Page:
Chatfield's Patches and Ina's Pumpkin Cupcakes (Revisited)

It's been a few months since we've taken the boys down to Chatfield-- a satellite of the Denver Botanic Gardens that's not too far from Littleton, Colorado. You can visit anytime of year and the grounds are generally pretty mellow, but there are a few special events that draw big crowds. The Pumpkin Festival is one of them. I heard on the radio that the festival was going to be enormous--with about 35,000 pumpkins. We were totally going...
When we got to the festival it was much more elaborate than I thought it would be. An amusement park had been set up on one of the large fields and hay rides were added to the garden's regular features -- which include a play area for kids, a chicken coup, an historic farmhouse and a barn that houses a few goats and ponies. The kids held up for most of the 4 hours we were there...with only one memorable tantrum right before we got inside. 
Which brings me to my motherhood-struggle of the moment (not including the "penny-fiasco" whereby Otis decided to swallow 2 pennies that were earmarked for an automated pony ride at the checkout line of our local supermarket. That story will be for another post...):
Otis (the older) has been having tantrums. They aren't too terrible, but they are bad enough to garner looks of pity and sympathy from perfect strangers. I never experienced the "terrible twos"-- which I had braced myself for throughout his first year of life. But man, are we in the midst of experiencing the "terrible threes." Otis has been pitching fits for a few months now, and they usually come out of nowhere. He goes boneless and I pretty much have to drag him out of the store/supermarket/farm/museum and evacuate the premise immediately. Now it doesn't happen all the time, but it doesn't really happen infrequently either. That said, the great moments with Otis are some of the best I've ever experienced, so I supposed you have to take the good with the bad and the ugly! And throughout this, our parenting philosophy has pretty much remained the same: carry on. And that's exactly what we did.
Twenty minutes after the first tantrum started we were back on track. Theodore, who is in the "golden spot"-- sleeping through the night and never fussy or tantrum-prone-- was happy to join his brother and spend some time with our other friends who met us at the garden. We had a great time.

After working our way through the barns and the historic part of Chatfield, we made our way to the festival. There were tons of pumpkins (pumpkin day-care included, obviously), carnival rides-- and food trucks too.
Growing up I think we only carved a pumpkin once or twice, but it's a tradition I'd love to start doing annually. 

Feeling inspired by all-things autumn (and the festival), I'm hoping to make pumpkin wedges this weekend. They would be a great accompaniment to a butternut squash farro risotto that's been on my recipe list. This triple-fennel and spelt salad looks healthy and delicious. Maybe a pumpkin-chocolate bread for Saturday morning? I'm pretty convinced that I'll make this pumpkin and black-bean chili because temps are supposed to dip below freezing (but this is Denver, so the cold-snap will only last a few days and then we'll be back in the 60s and 70s). And I'm positively certain that I'll be opening a few cans of pumpkin puree-- because these (below) are my favorite  cupcakes to make this time of year...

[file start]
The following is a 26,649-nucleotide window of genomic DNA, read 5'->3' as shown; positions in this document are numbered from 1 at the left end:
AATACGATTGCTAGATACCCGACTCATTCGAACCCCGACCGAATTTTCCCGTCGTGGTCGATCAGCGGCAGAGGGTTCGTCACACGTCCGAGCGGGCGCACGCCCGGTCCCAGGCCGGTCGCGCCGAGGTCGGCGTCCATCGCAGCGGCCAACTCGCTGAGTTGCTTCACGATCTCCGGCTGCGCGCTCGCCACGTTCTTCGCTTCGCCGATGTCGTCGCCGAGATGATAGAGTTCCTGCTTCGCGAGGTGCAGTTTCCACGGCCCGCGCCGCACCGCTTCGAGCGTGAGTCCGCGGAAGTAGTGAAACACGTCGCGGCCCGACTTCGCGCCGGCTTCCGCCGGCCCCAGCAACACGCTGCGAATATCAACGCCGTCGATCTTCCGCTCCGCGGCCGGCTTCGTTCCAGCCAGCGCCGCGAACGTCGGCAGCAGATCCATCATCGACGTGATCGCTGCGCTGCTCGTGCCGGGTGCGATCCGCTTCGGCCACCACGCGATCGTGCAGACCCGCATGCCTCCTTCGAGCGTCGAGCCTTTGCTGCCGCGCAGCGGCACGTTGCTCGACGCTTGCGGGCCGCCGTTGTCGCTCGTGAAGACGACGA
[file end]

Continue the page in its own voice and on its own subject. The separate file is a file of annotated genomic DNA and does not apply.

Since this weekend also marks the celebration of Dia de los Muertos, a Mexican chocolate cake and some Rancheros Tostadas might be in order too. Margaritas, anyone? So little time, so much to make! Feel free to chime in with your suggestions.
Happy week. xo
Ina's Pumpkin Cupcakes with Heath Bar Crunch Topping and Maple Frosting 
(Courtesy of Ina Garten @ House Beautiful)
Makes 10 cupcakes
1 cup all-purpose flour
1 teaspoon baking powder
1/2 teaspoon baking soda
1/2 teaspoon kosher salt
1/2 teaspoon ground ginger
1/2 teaspoon ground nutmeg
1 teaspoons ground cinnamon
2 extra-large eggs, at room temperature
1 cup canned pumpkin purée (8 ounces), not pie filling
1/2 cup granulated sugar
1/2 cup light brown sugar, lightly packed
1/2 cup vegetable oil
Maple Frosting (recipe follows)
1/2 cup coarsely chopped Heath bars, for serving (2 1.4-ounce bars)

1. Preheat the oven to 350 degrees. Brush or spray the top of 10 muffin tins with vegetable oil and line them with 10 paper liners.
2. Into a medium bowl, sift together the flour, baking powder, baking soda, salt, cinnamon, ginger, and nutmeg. In a larger bowl, whisk together the eggs, pumpkin purée, granulated sugar, brown sugar, and vegetable oil. Add the flour mixture and stir until combined.
3. Divide the batter among the prepared tins (I use a level 2 1/4-inch ice cream scoop) and bake for 20 to 25 minutes, until a toothpick inserted in the center comes out clean. Set aside to cool completely.
4. Spread the cupcakes with the Maple Frosting and sprinkle with the chopped toffee bits.

Maple Frosting (Adapted)
Note: This makes a lot of frosting and could probably even top 2 batches of cupcakes!
6 ounces cream cheese, at room temperature
3 tablespoons unsalted butter, at room temperature
1/2 teaspoon Maple Syrup
1/2 teaspoon pure vanilla extract
2 cups sifted confectioners' sugar

In the bowl of an electric mixer fitted with the paddle attachment, cream the cream cheese and butter on low speed until smooth. Stir in the maple syrup and vanilla extract. With the mixer still on low, slowly add the confectioners' sugar and mix until smooth.

Birthday Perfection: Pink Lemonade Cupcakes

There's something really summery-sounding about "Pink Lemonade Cupcakes." When I think of summer, sipping lemonade and hanging out on the beach come to mind. But since we live in land-locked  Colorado, at least for now, we'll have to settle for the lemonade-bit alone...this recipe hits the spot.